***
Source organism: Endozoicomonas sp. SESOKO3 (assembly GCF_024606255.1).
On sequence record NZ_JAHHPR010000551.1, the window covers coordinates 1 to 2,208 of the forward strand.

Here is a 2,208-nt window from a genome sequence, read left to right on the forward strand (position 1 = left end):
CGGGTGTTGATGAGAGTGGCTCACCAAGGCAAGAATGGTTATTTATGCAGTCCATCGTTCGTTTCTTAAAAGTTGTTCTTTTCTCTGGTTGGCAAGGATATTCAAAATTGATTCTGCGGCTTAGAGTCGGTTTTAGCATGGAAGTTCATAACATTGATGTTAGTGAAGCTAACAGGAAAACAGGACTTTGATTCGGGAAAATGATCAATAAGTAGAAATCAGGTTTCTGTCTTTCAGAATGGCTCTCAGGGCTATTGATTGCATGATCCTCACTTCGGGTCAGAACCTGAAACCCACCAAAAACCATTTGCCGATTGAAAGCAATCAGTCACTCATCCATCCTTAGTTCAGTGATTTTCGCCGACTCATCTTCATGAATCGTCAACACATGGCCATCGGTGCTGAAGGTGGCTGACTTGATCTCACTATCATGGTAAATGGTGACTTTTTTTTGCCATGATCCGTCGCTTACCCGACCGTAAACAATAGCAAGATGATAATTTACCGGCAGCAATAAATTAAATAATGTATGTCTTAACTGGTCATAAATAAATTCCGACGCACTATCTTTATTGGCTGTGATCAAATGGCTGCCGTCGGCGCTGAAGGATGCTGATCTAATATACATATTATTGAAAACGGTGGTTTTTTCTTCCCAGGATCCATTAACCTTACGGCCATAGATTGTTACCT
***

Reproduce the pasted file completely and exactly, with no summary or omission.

Source organism: Endozoicomonas sp. SESOKO3 (assembly GCF_024606255.1).
On sequence record NZ_JAHHPR010000551.1, the window covers coordinates 1 to 2,208 of the forward strand.

Here is a 2,208-nt window from a genome sequence, read left to right on the forward strand (position 1 = left end):
CGGGTGTTGATGAGAGTGGCTCACCAAGGCAAGAATGGTTATTTATGCAGTCCATCGTTCGTTTCTTAAAAGTTGTTCTTTTCTCTGGTTGGCAAGGATATTCAAAATTGATTCTGCGGCTTAGAGTCGGTTTTAGCATGGAAGTTCATAACATTGATGTTAGTGAAGCTAACAGGAAAACAGGACTTTGATTCGGGAAAATGATCAATAAGTAGAAATCAGGTTTCTGTCTTTCAGAATGGCTCTCAGGGCTATTGATTGCATGATCCTCACTTCGGGTCAGAACCTGAAACCCACCAAAAACCATTTGCCGATTGAAAGCAATCAGTCACTCATCCATCCTTAGTTCAGTGATTTTCGCCGACTCATCTTCATGAATCGTCAACACATGGCCATCGGTGCTGAAGGTGGCTGACTTGATCTCACTATCATGGTAAATGGTGACTTTTTTTTGCCATGATCCGTCGCTTACCCGACCGTAAACAATAGCAAGATGATAATTTACCGGCAGCAATAAATTAAATAATGTATGTCTTAACTGGTCATAAATAAATTCCGACGCACTATCTTTATTGGCTGTGATCAAATGGCTGCCGTCGGCGCTGAAGGATGCTGATCTAATATACATATTATTGAAAACGGTGGTTTTTTCTTCCCAGGATCCATTAACCTTACGGCCATAGATTGTTACCT